The other reason to go with 2000 server is if they decide to put up a website and/or email you'll have most of the tools you need already to support that. That is why you want the static IP address. Makes DNS resolution a hell of a lot easier.
 
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ucfswimmer

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well it's a law firm, and they probably will never put up their own web site or mail server or anything, just something thats exclussively for the 2 things i mentioned and internet access. i undersand why they would want a static IP for that, but they wont be doing that...however they may want to start up a VPN or just have some way to remotely access the server from their home PC. i recommended VNC or PCAnywhere for that to them. What do you think of that?
 

su root

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if they're going Win2k Server they can use Terminal Services for remote access to the server.
 
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ucfswimmer

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kingslayer is right about that...they are seriously not computer literate in the least. im looking for something that could be set up once and have it work for them initially..im not looking to maintain the network for them, they plan on hiring someone for that later on, but its not going to be. What great practical experience this has all been.

~jeff~
 

su root

Senior Member, --, I teach people how to read your
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Location
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I would definately suggest doing more research before proposing anything, time permitting. There's nothing like buying a bunch of stuff and finding out it won't do what you want, and that you can't return it. I've seen people do that before... not pretty
 

64026402

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Location
KC,MO USA
With only the 3 clients to serve a server/client domain based network is overkill.
Setup a file server with some power.

Connect the internet to the server. Get a good firewall. You can use the built in if you wish but Zone Alarm is easier to configure for specific problems. I don't recomend a router on this setup. It creates to many security problems if connected to the network. The security can't be raised high without interfering with the lan.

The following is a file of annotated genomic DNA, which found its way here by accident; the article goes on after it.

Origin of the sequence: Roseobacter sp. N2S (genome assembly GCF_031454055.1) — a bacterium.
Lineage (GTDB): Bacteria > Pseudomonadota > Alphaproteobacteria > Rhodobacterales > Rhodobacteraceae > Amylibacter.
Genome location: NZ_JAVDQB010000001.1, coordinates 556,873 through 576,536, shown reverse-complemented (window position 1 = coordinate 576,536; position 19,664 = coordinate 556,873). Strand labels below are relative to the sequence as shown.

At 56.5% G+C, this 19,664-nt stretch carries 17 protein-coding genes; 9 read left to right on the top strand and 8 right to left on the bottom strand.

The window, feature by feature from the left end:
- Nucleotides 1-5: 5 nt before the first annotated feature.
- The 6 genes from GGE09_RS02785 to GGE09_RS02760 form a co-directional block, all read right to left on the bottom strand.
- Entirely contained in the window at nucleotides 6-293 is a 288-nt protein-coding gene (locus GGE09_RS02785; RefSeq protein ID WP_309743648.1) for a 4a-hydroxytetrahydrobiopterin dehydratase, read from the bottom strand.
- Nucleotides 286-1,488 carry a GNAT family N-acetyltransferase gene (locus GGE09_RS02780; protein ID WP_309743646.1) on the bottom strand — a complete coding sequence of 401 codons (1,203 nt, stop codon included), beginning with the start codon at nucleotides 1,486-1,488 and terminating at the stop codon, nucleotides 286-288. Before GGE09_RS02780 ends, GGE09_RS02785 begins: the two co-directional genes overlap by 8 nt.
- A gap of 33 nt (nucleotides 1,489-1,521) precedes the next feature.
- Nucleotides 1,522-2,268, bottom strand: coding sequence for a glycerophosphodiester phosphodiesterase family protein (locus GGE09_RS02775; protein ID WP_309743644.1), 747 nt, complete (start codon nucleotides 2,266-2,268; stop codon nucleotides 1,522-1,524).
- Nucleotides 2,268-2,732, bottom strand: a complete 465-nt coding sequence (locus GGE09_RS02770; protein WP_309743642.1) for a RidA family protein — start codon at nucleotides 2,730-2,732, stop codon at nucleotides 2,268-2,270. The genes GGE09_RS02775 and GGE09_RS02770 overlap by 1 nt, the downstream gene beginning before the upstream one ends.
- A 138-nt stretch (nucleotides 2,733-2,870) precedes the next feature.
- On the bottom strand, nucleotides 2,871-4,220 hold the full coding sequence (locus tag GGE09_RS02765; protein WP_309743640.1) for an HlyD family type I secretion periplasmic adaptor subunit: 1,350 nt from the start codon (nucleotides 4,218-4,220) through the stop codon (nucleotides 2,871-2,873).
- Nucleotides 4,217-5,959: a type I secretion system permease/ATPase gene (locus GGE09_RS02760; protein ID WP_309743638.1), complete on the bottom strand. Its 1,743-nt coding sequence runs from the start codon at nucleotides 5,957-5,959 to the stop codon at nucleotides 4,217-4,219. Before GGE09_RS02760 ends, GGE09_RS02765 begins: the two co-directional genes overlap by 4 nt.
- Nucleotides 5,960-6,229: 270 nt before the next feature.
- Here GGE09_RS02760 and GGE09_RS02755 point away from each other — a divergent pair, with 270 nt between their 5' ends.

Connect to the network with a different NIC. Set the internet share on the first connection. Then the 3 users can be controlled and safe on the internet. Just run the network wizard one at a time.

Unless the Corel program is Multiuser the you will install on the individual machines and access the mapped drive or folder for the files on the server.

Setup the SQL database on the server.

This is not a true server client relationship but unless your thinking about a lot of expansion then it should work well.



Note: Client/Server domain based networks are primarily to limit access from one client to another because they can only use the server. You can still have some of this contol on a peer to peer network but it is hard to administrate with large networks.
4 computers is not very big.
 
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Kingslayer

Senior Member
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Location
Port Charlotte, Florida
64026402 said:
With only the 3 clients to serve a server/client domain based network is overkill.
Setup a file server with some power.

This is all fine and good until the next network guy comes along and talks them into getting a domain name and putting up a website. This is a business, the chance of the website in the future is good. As are other upgrades as it grows. Thinking inside the box and thinking only in the present will kill a network administrators career.

64026402 said:
Connect the internet to the server. Get a good firewall. You can use the built in if you wish but Zone Alarm is easier to configure for specific problems. I don't recomend a router on this setup. It creates to many security problems if connected to the network. The security can't be raised high without interfering with the lan.